AK Octane chair

Last week I purchased my latest cheap office chair. It’s an AK Designs Octane chair purchased from Best Buy. My experience is that any of the sub-$200 chairs purchased from retail stores will last about two years before the mechanism that allows the chair to rock and turn will wear out to the point that it loudly squeaks when you use it. At $150, I fully expect this chair to be no different.

The good

This chair is just really comfortable. The sides of the back wrap around you so it feels similar to a sports car seat designed to hold you in place while cornering. Also, the back has a bit of a lumbar bump built into it that feels great on the back.

The armrests adjust up and down, side to side, and pivot. I’m not sure if this is useful, or just fun to play with. Either way I like it.

The chair has big, roller blade style, wheels that roll smoothly on a variety of surfaces. They are even pretty good on carpet.

The blue and black color scheme is a perfect match for my blue walled and black furnished home office.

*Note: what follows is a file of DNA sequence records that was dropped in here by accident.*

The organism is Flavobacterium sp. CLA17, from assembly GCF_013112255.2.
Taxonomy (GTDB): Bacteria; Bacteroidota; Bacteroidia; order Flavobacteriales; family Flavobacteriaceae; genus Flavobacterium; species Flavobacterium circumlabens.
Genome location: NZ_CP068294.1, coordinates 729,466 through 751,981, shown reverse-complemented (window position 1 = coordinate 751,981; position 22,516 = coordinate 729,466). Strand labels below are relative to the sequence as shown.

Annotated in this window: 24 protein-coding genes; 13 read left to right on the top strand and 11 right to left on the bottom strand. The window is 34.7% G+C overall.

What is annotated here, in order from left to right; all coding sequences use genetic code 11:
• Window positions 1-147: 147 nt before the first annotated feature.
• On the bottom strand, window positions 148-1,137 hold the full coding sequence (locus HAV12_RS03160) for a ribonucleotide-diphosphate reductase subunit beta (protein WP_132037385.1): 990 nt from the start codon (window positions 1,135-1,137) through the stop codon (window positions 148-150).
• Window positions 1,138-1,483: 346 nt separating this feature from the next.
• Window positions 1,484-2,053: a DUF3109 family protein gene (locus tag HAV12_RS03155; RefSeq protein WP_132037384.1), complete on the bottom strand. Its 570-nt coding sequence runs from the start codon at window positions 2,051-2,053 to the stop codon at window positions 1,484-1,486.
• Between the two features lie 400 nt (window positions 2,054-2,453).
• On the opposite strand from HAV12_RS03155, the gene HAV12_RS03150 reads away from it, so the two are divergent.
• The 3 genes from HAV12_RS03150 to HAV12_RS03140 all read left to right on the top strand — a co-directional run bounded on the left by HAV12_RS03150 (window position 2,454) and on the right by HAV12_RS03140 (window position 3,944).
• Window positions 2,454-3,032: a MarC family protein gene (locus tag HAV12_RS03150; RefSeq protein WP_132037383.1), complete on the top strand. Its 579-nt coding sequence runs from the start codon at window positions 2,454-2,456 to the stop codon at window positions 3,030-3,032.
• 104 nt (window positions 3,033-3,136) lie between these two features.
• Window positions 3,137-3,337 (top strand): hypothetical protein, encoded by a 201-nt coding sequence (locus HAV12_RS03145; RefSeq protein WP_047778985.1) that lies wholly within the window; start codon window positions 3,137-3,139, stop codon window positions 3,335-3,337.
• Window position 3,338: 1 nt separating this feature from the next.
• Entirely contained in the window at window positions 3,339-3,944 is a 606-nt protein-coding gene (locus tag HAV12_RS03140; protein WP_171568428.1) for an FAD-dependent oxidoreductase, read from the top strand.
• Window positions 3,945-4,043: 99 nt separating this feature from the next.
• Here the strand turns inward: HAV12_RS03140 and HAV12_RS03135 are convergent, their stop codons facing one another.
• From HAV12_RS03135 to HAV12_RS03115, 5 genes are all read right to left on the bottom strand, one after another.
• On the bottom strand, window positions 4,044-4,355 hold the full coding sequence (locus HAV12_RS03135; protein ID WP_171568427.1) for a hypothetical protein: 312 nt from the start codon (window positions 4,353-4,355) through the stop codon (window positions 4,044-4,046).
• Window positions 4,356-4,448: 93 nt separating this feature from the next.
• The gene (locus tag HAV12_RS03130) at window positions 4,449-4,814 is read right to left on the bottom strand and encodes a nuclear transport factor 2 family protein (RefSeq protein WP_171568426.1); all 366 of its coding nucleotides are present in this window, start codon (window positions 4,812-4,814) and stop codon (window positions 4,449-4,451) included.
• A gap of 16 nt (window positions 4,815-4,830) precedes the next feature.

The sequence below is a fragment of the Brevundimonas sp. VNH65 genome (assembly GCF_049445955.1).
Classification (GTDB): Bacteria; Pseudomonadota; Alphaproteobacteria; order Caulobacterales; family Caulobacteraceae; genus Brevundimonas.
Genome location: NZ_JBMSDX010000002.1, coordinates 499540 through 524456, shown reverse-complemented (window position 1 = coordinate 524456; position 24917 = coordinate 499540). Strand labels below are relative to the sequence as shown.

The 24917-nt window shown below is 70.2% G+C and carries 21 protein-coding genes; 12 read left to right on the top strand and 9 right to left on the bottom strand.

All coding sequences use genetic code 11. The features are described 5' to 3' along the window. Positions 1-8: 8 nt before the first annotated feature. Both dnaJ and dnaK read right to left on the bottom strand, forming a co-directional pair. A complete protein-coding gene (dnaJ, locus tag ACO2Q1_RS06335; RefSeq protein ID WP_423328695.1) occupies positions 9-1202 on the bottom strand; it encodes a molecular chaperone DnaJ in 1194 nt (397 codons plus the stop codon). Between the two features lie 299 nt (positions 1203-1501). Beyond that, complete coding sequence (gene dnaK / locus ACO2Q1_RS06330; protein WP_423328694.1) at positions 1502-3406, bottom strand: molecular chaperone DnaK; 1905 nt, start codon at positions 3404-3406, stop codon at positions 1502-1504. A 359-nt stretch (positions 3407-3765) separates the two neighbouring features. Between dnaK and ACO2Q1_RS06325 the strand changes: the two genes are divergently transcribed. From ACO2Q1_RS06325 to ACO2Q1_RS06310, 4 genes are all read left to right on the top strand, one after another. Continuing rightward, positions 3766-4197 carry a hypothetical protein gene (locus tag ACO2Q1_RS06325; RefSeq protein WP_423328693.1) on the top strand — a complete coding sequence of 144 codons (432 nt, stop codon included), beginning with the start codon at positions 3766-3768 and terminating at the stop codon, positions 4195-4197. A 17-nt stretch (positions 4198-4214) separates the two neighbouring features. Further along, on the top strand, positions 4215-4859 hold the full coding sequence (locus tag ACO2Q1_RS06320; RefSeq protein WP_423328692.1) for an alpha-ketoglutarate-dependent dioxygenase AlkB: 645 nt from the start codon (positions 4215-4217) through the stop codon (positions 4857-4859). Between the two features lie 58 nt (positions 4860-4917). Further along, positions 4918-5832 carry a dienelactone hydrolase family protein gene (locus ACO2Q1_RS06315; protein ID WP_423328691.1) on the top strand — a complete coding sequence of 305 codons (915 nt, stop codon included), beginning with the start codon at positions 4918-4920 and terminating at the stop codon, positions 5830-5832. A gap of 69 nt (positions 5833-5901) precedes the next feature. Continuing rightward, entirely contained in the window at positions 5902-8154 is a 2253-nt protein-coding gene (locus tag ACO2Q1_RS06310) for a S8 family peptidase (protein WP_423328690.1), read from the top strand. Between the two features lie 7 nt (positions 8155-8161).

The bad

It’s still a cheap chair that will wear out in a couple years. The mechanism underneath the seat looks almost identical to the ones on all of my previous cheap chairs and nothing like the ones on the professional chairs we use at work.

The tall wheels have a couple side effects. First, the legs that attach the wheels are now a little higher than normal. Achilles tendon height. If you roll it into your heal while sitting it will break skin and hurt. Trust me. Secondly, the taller wheels mean the lowest setting for the seat height in taller than my previous chairs.

Scosche FM-MOD01 Modulator Review

Last weekend I installed a Scosche FM-MOD01 Modulator in my 2001 Chevy Blazer. Now that I have used it for a full week I can share my opinion of it. The Scosche FM-MOD01 Modulator is a wired FM Modulator that adds RCA jacks to a car stereo without them. Instead of using my old battery powered FM transmitter with my iPod, the new modulator allows me to tune my factory radio to a certain station and plug the iPod into a wired in headphone jack.

The purchase
I purchased the Scosche FM-MOD01 Modulator from Crutchfield.com and received it within a couple days. When you order speakers or a head unit from Crutchfield you will usually be asked if you would like free wiring adapters for your vehicle, so I was a little surprised to be told that I would need to purchase wiring adapters to connect the FM Modulator to the antenna and to the radio. This is specific to GM vehicles and would not be needed for most anything else, but I still expected them to be offered for free. The cost of these additional adapters took my cost from around $30 to around $50. The modulator packaging does include a cable that plugs into the modulators RCA jacks and provides the plug you need to connect an iPod or other MP3 player.

The install